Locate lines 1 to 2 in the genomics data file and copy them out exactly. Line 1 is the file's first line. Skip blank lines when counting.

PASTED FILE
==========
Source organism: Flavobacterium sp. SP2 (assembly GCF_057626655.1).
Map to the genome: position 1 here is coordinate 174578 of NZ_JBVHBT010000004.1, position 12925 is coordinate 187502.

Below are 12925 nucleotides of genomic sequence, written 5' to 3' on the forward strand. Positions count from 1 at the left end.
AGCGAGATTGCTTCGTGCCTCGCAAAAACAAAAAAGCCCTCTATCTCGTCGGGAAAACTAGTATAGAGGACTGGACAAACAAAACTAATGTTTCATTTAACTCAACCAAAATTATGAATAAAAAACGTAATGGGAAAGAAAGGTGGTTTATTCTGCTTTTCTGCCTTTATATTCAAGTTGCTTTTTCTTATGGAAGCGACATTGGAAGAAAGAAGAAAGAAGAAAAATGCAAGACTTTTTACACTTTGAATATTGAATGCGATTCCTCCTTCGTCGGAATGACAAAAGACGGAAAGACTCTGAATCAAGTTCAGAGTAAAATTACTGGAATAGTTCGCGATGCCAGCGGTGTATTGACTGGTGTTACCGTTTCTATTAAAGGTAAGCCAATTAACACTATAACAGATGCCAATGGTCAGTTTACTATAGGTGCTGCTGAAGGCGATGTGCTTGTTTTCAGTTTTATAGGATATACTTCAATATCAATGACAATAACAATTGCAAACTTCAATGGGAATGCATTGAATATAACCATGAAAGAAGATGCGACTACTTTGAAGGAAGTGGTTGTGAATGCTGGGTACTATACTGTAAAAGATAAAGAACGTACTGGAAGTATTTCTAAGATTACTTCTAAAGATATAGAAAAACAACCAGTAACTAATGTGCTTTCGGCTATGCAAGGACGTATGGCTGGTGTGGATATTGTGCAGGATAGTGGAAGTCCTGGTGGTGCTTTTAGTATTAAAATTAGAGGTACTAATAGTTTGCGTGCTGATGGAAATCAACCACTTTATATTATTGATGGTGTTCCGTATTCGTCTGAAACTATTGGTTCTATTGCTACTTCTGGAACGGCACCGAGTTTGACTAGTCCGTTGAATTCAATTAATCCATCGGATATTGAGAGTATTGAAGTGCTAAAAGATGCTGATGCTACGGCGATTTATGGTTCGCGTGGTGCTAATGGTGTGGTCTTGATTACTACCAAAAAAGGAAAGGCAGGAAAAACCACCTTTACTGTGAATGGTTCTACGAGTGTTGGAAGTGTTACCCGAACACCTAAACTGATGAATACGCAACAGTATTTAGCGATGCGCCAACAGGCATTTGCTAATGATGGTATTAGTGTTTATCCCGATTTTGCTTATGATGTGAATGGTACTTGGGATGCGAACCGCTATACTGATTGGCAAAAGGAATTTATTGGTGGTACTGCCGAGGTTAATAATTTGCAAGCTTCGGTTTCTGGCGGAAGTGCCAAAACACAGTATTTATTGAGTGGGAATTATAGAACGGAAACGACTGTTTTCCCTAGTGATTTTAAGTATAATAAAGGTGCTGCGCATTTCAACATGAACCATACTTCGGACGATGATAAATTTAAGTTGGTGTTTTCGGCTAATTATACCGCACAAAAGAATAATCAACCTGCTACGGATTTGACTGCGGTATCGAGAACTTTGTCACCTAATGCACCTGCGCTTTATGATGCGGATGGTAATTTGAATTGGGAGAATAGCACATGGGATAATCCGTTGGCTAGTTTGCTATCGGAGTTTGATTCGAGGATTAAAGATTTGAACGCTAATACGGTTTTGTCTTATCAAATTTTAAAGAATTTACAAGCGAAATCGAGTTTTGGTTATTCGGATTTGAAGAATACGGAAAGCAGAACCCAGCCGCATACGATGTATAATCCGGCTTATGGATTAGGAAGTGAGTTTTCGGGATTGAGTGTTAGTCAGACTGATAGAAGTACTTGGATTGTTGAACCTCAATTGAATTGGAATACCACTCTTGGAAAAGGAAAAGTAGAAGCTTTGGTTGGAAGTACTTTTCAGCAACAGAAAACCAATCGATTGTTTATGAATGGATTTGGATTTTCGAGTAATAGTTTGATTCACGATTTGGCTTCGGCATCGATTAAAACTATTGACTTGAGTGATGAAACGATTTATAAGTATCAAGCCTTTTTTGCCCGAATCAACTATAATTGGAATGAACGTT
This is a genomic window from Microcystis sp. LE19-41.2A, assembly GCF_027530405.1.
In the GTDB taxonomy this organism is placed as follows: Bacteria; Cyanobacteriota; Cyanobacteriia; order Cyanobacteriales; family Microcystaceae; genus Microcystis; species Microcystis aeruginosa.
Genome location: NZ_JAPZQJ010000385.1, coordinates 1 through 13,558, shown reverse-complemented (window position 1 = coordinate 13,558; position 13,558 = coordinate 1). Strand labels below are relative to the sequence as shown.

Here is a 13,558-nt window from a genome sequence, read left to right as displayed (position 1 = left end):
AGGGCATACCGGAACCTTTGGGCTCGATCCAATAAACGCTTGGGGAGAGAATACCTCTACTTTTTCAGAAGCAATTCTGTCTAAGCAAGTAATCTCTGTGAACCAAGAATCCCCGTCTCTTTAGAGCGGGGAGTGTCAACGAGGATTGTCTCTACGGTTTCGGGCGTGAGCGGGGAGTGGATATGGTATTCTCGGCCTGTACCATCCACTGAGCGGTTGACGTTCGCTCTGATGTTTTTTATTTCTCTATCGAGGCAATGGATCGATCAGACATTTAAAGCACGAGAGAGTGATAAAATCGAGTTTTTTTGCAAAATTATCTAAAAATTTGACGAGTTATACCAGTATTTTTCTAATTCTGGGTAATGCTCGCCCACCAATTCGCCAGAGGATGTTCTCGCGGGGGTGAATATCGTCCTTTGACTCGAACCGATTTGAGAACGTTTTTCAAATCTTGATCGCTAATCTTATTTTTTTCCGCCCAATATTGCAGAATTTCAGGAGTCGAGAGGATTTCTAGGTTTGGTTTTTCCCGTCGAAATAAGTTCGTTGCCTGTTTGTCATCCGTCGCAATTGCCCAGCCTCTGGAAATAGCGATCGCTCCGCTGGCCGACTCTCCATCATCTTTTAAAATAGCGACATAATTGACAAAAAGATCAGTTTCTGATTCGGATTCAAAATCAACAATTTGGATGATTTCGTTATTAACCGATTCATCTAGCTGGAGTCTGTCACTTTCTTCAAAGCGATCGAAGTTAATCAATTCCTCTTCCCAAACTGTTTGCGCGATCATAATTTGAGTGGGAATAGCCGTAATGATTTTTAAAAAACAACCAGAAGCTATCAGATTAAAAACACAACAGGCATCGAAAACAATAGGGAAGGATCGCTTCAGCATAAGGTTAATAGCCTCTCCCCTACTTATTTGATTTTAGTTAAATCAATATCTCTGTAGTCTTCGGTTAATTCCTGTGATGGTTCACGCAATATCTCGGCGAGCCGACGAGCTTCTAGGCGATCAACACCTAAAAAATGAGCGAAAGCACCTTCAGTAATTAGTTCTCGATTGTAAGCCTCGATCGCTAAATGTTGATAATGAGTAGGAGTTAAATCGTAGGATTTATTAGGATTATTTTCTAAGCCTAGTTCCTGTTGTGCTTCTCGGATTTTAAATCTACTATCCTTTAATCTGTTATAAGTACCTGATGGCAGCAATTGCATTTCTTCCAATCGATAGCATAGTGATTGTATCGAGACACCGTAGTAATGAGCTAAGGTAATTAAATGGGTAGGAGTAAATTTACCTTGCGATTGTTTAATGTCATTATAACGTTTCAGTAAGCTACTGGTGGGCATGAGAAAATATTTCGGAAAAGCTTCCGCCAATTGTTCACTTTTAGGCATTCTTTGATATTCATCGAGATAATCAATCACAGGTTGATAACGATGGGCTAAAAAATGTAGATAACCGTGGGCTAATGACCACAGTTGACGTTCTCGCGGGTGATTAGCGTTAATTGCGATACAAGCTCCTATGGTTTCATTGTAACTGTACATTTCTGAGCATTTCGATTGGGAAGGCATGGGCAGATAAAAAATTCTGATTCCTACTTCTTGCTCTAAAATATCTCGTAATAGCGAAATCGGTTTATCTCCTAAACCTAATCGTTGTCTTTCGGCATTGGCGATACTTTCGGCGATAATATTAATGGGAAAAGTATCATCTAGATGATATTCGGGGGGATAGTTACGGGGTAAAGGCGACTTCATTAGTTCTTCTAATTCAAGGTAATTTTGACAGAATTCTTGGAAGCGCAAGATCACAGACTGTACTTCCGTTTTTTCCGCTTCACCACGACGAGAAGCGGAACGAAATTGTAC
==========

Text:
Source organism: Flavobacterium sp. SP2 (assembly GCF_057626655.1).
Map to the genome: position 1 here is coordinate 174578 of NZ_JBVHBT010000004.1, position 12925 is coordinate 187502.